Surgical Options

While treatments and therapies can help, there are times when surgery is necessary.

Emory surgeons and pain center physicians have a close, collaborative relationship. “I look at MRIs and talk with the surgeons and discuss why they are using one approach compared with another,” says McKenzie-Brown. “Sometimes, we send patients for surgical evaluation and the surgeon says, yes, we can perform surgery, but let’s wait six months and try more non-surgical approaches—especially if patients are high risk due to additional health problems.”

On the other hand, if a patient complaining of back pain is experiencing neurologic changes, such as weakness or a sudden lack of coordination with their hands, or difficulty controlling their bladder or bowel, the clinic immediately contacts a surgeon and sends images. “Usually, they will see our patients relatively quickly,” McKenzie-Brown says.

Treating Cancer Pain

Malignancies, especially when advanced, can bring pain in and of themselves. “Pancreatic cancer and metastatic lung, metastatic breast and, in general, any cancer that has spread is more likely to cause pain,” says Vinita Singh, director of cancer pain treatment at the Emory Pain Center and chief quality officer for Emory’s pain division.

The Emory Pain Center has an acute pain service to help patients hospitalized with intense cancer-caused pain. For instance, doctors may perform a celiac plexus block—an injection that blocks nerves transmitting pain signals from the abdomen—to help pancreatic cancer patients decrease their hospital stay and go home with their pain relieved.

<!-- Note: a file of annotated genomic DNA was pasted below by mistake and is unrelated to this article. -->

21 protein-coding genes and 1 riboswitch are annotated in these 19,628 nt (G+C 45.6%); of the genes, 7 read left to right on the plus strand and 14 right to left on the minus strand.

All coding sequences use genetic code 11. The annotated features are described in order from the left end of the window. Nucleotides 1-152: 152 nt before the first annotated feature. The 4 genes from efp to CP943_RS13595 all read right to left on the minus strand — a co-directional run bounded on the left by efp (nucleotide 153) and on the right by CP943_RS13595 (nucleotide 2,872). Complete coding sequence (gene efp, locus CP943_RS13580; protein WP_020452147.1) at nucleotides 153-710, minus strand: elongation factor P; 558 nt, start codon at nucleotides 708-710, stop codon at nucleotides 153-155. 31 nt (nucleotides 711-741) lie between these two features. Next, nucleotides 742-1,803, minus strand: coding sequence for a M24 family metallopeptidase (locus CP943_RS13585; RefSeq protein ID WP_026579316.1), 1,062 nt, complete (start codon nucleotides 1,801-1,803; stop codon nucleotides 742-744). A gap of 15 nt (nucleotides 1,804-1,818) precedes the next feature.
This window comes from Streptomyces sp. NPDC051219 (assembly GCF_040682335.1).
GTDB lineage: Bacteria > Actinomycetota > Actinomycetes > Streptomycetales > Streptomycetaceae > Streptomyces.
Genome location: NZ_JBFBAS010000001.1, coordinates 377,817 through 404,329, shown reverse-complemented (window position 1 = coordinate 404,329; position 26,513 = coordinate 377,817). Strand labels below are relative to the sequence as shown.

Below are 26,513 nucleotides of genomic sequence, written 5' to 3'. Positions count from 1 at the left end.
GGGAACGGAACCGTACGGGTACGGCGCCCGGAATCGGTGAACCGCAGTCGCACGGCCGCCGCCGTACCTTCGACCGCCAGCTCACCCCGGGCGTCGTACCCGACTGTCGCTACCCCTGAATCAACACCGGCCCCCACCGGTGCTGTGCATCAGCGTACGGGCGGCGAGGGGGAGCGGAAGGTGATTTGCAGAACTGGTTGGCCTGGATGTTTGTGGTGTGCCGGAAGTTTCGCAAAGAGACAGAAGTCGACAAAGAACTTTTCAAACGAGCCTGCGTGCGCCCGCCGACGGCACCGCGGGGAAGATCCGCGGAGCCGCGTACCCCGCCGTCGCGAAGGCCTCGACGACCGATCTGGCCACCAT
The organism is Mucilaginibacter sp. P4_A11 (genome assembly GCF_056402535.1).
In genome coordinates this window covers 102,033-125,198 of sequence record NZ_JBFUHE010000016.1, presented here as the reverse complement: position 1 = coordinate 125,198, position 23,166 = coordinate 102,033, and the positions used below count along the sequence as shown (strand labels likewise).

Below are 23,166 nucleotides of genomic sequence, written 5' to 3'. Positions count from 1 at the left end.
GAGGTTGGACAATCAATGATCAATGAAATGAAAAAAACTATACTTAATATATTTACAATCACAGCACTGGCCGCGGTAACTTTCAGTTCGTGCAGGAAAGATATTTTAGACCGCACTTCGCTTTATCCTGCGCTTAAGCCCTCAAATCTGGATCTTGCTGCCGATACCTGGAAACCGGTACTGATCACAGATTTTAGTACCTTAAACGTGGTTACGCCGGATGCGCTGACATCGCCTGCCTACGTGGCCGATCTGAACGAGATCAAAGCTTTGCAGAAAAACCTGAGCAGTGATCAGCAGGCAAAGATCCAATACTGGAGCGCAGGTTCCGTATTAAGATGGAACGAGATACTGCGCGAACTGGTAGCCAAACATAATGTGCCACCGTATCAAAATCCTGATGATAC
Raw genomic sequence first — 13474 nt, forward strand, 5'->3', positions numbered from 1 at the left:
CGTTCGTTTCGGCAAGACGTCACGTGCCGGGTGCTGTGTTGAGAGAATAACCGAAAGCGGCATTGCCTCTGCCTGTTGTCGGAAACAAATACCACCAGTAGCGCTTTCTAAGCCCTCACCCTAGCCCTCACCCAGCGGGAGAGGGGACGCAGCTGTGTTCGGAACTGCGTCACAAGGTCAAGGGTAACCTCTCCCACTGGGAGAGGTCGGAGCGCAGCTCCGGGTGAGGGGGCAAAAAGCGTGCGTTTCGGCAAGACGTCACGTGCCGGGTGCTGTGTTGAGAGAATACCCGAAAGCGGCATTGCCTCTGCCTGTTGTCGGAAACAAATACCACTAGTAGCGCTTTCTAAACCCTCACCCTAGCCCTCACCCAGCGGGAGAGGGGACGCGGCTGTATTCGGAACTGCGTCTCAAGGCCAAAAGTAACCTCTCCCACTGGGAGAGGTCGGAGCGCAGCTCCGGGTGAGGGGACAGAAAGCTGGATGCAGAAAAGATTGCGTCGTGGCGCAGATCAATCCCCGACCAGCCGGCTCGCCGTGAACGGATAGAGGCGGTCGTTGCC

When Singh first started in pain medicine, oncologists did not frequently refer patients to her who were just starting treatment. But that’s changed with increased awareness of the clinic and the importance of early pain management. The number of people coming to the Emory Pain Center with cancer-related pain is steadily rising.

In all, about 40 percent of the patients Singh treats have cancer or are cancer survivors still plagued by pain and discomfort. “Cancer doctors are realizing it’s helpful for us to address any cancer-caused pain early on so I can do a multi-modality treatment, instead of waiting until patients are on an opioid mountain that’s difficult to get off of,” she says.

Cancer patients not only have a challenging diagnosis to deal with, they often have so many medical appointments they may forget to come to a pain treatment appointment or are too exhausted to follow through. “That’s one of the biggest challenges,” Singh says. “But when they do come and get treated, cancer patients appreciate the fact that it ultimately makes them feel better. This is an opportunity for them to talk about their pain and their quality of life, and for us to figure out a way to help.”

Post-treatment Pain